The problem with this line of thinking is that limiting first party benefits did not prevent Mr. Scarlett from being injured. It limited his ability to seek benefits outside of the OHIP system or out of his own pocket. Since he was not entitled to those services through OHIP, his only hope was to seek first party benefits or an advance from the third party insurer. Since OHIP has a very limited ability to provide the services that Mr. Scarlett needed, and since obtaining and advance payment from third party insurers is exceedingly rare, the net result was that Mr. Scarlett had to avail himself of the Dispute resolution process.
The process, designed nearly 25 years ago, was supposed to provide prompt, efficient and inexpensive remediation. The insurers must have known when they went to FSCO four years ago to gut the system that the FSCO process has become anything but prompt, efficient and inexpensive.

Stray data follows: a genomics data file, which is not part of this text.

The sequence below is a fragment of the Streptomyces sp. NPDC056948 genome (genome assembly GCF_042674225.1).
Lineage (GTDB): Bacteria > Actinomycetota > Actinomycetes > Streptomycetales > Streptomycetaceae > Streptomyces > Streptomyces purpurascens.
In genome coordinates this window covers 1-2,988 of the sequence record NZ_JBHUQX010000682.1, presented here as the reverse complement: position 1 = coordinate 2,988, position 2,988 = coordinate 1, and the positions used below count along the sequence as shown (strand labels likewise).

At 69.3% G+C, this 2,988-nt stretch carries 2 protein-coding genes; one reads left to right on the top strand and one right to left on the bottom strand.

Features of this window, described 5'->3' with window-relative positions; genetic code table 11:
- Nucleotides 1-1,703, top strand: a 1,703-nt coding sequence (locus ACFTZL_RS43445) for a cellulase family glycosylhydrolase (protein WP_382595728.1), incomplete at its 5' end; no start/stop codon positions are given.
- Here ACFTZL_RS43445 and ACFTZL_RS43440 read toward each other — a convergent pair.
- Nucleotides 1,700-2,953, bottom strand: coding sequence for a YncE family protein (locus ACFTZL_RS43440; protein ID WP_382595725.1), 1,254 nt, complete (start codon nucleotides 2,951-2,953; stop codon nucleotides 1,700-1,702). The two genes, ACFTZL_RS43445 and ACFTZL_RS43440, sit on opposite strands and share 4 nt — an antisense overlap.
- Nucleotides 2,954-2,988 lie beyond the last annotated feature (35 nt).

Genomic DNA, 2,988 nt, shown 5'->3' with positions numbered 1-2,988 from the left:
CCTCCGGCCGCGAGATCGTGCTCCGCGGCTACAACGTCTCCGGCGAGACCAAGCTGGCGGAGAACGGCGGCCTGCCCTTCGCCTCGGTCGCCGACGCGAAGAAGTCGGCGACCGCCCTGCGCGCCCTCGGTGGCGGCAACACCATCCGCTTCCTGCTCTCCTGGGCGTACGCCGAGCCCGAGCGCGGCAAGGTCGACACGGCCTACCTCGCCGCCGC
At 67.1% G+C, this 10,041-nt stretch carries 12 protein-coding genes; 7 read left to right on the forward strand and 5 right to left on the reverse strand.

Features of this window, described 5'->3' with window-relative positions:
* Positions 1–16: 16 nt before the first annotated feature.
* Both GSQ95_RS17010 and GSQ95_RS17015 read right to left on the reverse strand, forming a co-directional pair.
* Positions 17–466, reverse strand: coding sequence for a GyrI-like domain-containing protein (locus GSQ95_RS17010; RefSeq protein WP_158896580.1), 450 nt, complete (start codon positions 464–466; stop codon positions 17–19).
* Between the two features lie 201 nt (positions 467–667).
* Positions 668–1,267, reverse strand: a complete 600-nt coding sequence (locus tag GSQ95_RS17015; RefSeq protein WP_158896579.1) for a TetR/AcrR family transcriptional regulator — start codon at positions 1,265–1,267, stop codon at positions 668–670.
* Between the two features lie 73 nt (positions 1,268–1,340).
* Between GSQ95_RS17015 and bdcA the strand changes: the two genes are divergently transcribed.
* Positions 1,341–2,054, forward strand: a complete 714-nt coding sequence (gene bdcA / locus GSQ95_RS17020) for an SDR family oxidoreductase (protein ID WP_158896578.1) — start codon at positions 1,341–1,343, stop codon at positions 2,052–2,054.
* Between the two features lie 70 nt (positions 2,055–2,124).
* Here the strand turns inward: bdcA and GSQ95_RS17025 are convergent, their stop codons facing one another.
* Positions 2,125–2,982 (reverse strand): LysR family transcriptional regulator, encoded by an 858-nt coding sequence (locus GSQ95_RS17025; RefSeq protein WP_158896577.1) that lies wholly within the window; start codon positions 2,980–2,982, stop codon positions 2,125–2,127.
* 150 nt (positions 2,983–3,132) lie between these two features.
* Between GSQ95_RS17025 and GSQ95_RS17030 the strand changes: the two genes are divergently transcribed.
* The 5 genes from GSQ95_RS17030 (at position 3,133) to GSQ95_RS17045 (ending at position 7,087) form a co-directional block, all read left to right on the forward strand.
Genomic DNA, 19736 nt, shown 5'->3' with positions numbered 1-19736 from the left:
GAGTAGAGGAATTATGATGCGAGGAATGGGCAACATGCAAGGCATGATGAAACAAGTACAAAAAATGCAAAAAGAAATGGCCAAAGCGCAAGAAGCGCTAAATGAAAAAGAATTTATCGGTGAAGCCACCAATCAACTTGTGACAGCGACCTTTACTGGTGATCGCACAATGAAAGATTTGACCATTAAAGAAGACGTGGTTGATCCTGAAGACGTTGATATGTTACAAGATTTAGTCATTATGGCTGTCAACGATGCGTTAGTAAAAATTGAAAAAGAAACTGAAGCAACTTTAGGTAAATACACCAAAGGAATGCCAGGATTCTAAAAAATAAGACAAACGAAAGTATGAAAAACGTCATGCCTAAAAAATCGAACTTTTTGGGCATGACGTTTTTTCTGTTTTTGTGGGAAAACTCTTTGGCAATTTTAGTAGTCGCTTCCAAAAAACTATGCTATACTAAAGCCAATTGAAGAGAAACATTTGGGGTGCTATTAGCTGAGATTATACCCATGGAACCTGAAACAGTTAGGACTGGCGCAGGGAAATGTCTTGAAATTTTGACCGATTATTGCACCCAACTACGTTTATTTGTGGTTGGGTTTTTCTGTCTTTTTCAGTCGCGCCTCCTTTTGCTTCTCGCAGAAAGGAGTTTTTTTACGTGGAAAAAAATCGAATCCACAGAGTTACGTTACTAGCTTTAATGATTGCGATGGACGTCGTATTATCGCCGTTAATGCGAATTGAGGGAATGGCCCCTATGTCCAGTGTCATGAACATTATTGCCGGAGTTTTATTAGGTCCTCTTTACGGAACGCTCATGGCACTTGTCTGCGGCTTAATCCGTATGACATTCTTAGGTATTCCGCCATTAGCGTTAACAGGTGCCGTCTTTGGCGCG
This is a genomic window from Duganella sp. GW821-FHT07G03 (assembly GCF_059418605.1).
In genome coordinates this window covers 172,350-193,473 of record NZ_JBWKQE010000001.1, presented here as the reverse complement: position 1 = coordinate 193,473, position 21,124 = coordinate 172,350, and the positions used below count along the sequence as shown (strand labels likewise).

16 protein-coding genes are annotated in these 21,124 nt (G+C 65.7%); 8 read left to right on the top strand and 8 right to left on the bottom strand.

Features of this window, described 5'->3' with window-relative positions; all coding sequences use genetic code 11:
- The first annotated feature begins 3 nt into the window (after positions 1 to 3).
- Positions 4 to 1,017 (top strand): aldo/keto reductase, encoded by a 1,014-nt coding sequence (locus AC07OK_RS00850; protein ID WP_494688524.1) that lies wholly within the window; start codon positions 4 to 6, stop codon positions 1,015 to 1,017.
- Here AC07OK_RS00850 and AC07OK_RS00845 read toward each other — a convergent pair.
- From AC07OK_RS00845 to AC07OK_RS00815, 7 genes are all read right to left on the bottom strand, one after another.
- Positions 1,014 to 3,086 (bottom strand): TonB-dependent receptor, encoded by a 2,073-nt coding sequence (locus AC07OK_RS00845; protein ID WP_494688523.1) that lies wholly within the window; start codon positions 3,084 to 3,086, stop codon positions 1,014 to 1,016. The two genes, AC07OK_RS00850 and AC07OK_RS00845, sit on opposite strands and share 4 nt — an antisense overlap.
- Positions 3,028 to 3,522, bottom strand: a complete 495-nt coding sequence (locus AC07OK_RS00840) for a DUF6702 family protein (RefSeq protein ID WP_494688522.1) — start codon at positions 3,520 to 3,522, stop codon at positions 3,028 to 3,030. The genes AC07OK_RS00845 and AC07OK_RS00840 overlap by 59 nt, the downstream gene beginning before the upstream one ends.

It took Mr. Scarlett over 2.5 years to obtain a remedy. That, in and of itself, is an abomination.
It took Mr. Scarlett over 2.5 years to obtain a very modest remedy (opening the door to somewhat more than $3,500.00 in first party benefits.) That makes two abominations.
My guess is the insurer spent many multiples of the benefit claimed to fight Mr. Scarlett. If that is true that is a third abomination.
If the purpose of first party benefits, which in Ontario are very expensive and mandatory to purchase, is to provide medical relief quickly, the case of Scarlett shows that they do not.
There is a web of deception exposed by the Scarlett case –whether intentional or not. We are told that we have the premier first party benefit system in North America, if not the world. This is to convince us that the very expensive premiums we pay to fund those benefits are justified. What is exposed by the Scarlett case is the question, “Why do we pay hundreds of dollars in premiums to get such trifling benefits that can costs us years and many extra thousands of dollars to obtain?”